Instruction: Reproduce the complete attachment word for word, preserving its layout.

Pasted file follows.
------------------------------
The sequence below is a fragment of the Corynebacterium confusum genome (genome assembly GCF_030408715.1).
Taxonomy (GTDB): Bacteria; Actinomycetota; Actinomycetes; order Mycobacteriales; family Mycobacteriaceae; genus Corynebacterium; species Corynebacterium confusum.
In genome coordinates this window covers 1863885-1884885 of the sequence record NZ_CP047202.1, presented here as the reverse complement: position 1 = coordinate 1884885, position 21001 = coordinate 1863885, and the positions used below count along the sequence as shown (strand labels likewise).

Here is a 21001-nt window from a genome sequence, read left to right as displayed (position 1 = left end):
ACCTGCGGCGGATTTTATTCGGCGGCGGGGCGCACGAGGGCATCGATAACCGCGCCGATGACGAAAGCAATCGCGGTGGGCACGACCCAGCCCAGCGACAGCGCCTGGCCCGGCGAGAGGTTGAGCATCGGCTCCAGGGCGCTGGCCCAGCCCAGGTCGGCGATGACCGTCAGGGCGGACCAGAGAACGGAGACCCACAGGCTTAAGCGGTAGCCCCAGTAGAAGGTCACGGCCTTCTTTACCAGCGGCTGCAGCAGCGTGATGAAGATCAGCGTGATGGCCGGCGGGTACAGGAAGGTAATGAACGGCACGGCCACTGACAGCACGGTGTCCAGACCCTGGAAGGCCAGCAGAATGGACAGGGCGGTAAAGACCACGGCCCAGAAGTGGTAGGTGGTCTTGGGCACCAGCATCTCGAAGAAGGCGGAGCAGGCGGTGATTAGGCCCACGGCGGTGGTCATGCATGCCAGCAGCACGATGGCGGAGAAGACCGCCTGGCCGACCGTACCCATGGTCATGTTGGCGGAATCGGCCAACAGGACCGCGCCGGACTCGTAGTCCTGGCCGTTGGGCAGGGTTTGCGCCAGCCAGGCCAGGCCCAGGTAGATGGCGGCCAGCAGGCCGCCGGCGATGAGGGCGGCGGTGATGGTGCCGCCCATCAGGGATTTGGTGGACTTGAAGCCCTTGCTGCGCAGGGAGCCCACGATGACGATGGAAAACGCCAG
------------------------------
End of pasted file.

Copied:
The sequence below is a fragment of the Corynebacterium confusum genome (genome assembly GCF_030408715.1).
Taxonomy (GTDB): Bacteria; Actinomycetota; Actinomycetes; order Mycobacteriales; family Mycobacteriaceae; genus Corynebacterium; species Corynebacterium confusum.
In genome coordinates this window covers 1863885-1884885 of the sequence record NZ_CP047202.1, presented here as the reverse complement: position 1 = coordinate 1884885, position 21001 = coordinate 1863885, and the positions used below count along the sequence as shown (strand labels likewise).

Here is a 21001-nt window from a genome sequence, read left to right as displayed (position 1 = left end):
ACCTGCGGCGGATTTTATTCGGCGGCGGGGCGCACGAGGGCATCGATAACCGCGCCGATGACGAAAGCAATCGCGGTGGGCACGACCCAGCCCAGCGACAGCGCCTGGCCCGGCGAGAGGTTGAGCATCGGCTCCAGGGCGCTGGCCCAGCCCAGGTCGGCGATGACCGTCAGGGCGGACCAGAGAACGGAGACCCACAGGCTTAAGCGGTAGCCCCAGTAGAAGGTCACGGCCTTCTTTACCAGCGGCTGCAGCAGCGTGATGAAGATCAGCGTGATGGCCGGCGGGTACAGGAAGGTAATGAACGGCACGGCCACTGACAGCACGGTGTCCAGACCCTGGAAGGCCAGCAGAATGGACAGGGCGGTAAAGACCACGGCCCAGAAGTGGTAGGTGGTCTTGGGCACCAGCATCTCGAAGAAGGCGGAGCAGGCGGTGATTAGGCCCACGGCGGTGGTCATGCATGCCAGCAGCACGATGGCGGAGAAGACCGCCTGGCCGACCGTACCCATGGTCATGTTGGCGGAATCGGCCAACAGGACCGCGCCGGACTCGTAGTCCTGGCCGTTGGGCAGGGTTTGCGCCAGCCAGGCCAGGCCCAGGTAGATGGCGGCCAGCAGGCCGCCGGCGATGAGGGCGGCGGTGATGGTGCCGCCCATCAGGGATTTGGTGGACTTGAAGCCCTTGCTGCGCAGGGAGCCCACGATGACGATGGAAAACGCCAG